30 review for The Boy Who Became a Dragon: A Bruce Lee Story: A Graphic Novel

  1. 5 out of 5

    Scott

    "Who was Bruce Lee? Even though he only made five movies as an adult, he became a legend. He was a student and a teacher. Chinese and American. A fighter and a friend." -- pages 11-17 A graphic novel for the YA set, The Boy Who Became a Dragon was ultimately too simplified, and took liberties with the biographical elements to be more of an 'inspired by the life of'-type of story. Said intended audience should just wait a few years and instead tackle Matthew Polly's outstanding Bruce Lee: A Life b "Who was Bruce Lee? Even though he only made five movies as an adult, he became a legend. He was a student and a teacher. Chinese and American. A fighter and a friend." -- pages 11-17 A graphic novel for the YA set, The Boy Who Became a Dragon was ultimately too simplified, and took liberties with the biographical elements to be more of an 'inspired by the life of'-type of story. Said intended audience should just wait a few years and instead tackle Matthew Polly's outstanding Bruce Lee: A Life bio from 2018 for a complete and well-rounded account of the actor / martial artist's life. Perhaps it's an unfair comparison, but even with illustrations this book lacked energy - something the iconic subject matter would never be accused of - and was undistinguished in its style.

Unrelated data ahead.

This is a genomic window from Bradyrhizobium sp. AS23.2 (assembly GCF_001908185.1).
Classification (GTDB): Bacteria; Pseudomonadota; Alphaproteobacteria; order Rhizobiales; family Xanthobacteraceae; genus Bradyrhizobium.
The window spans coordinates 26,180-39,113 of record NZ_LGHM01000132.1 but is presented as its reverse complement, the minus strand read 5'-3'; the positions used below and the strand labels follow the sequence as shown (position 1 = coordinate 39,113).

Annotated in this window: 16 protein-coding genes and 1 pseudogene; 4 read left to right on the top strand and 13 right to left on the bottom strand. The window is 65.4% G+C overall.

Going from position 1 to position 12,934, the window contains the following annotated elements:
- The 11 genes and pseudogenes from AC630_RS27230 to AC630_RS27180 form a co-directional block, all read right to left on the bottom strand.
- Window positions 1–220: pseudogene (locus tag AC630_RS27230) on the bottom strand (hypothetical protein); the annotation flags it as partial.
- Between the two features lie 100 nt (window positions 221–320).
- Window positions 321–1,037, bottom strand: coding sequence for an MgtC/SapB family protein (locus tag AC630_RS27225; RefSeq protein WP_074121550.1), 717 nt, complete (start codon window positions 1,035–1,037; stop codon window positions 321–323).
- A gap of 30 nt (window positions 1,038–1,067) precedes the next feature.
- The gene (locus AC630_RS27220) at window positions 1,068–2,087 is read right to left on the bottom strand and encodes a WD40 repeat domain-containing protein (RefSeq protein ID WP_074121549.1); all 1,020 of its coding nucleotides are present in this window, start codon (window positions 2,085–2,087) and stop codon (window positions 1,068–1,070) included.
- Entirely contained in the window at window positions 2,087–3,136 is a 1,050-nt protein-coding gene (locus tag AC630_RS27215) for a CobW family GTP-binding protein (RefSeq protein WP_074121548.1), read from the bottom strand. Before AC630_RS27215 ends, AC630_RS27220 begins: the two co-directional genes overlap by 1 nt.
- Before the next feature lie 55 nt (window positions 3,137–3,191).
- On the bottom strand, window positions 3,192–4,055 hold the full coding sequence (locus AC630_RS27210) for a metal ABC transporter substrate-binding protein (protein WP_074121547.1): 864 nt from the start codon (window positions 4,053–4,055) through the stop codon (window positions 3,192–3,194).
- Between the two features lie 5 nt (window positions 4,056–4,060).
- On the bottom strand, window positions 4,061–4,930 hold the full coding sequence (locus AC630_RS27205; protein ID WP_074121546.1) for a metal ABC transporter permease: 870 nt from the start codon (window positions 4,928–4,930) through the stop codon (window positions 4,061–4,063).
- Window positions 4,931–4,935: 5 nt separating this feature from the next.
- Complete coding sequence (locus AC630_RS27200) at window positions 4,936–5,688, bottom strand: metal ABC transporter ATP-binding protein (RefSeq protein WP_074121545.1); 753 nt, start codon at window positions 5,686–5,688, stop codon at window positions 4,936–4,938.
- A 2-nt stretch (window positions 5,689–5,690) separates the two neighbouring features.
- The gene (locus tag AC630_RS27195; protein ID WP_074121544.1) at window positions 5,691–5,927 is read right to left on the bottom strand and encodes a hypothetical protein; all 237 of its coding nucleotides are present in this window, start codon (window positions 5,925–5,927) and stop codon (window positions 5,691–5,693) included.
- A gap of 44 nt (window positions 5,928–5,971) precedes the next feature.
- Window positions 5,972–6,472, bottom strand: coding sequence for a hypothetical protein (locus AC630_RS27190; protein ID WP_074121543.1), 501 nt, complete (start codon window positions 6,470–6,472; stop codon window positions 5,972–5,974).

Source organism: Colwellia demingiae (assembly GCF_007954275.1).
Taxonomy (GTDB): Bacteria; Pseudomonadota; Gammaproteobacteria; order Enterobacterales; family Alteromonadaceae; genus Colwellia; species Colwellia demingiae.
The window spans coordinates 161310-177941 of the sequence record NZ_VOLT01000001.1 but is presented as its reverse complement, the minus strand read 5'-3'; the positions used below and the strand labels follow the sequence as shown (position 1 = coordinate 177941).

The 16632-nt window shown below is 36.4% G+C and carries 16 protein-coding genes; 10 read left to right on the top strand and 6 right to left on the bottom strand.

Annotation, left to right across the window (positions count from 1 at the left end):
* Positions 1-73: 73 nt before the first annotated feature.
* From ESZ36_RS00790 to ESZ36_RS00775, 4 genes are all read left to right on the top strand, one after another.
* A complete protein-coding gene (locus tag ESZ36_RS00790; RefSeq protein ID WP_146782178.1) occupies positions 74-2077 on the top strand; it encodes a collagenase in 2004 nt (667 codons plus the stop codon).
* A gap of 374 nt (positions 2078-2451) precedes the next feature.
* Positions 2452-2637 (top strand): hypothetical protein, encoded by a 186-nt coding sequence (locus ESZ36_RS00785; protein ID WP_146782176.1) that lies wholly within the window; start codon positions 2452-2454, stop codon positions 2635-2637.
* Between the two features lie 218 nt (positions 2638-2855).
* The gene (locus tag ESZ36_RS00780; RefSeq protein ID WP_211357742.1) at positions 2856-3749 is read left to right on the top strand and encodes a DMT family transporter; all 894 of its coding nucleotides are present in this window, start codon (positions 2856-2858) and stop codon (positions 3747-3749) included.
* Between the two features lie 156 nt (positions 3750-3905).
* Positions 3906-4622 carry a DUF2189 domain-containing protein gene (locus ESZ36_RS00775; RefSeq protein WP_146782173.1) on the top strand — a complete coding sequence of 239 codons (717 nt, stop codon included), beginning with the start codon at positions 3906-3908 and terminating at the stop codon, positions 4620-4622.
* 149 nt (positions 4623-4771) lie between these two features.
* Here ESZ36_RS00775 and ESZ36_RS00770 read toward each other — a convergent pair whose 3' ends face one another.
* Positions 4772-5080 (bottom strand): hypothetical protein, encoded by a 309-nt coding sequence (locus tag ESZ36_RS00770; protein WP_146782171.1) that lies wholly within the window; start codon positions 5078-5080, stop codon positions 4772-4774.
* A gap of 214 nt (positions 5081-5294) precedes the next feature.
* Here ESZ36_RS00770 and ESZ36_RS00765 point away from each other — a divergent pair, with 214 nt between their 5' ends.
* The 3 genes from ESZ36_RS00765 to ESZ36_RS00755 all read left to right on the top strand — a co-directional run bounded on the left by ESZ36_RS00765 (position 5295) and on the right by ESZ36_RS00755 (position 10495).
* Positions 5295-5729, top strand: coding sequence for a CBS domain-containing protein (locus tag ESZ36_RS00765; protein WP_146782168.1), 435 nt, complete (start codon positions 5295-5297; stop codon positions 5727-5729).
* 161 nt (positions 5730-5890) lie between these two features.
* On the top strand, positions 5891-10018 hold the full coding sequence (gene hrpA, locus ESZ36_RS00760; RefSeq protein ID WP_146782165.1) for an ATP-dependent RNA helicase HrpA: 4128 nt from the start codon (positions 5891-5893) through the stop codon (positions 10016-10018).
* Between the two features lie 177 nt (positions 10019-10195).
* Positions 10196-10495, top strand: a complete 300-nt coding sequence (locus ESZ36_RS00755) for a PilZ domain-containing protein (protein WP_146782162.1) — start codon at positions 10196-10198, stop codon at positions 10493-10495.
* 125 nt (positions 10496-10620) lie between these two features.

2. 5 out of 5

    Katrina

    By the author’s own admission, quite a bit of creative license was deployed in this fictionalized biography of Bruce Lee. I liked that the book focused on his journey as a martial artist, as well as the historical context and conflict in which Bruce grew up, but there were characters who seemed like they might be important, but then we’re not explained. Which events are real and which are made up? That always frustrates me with books like this, especially when they are billed as biography.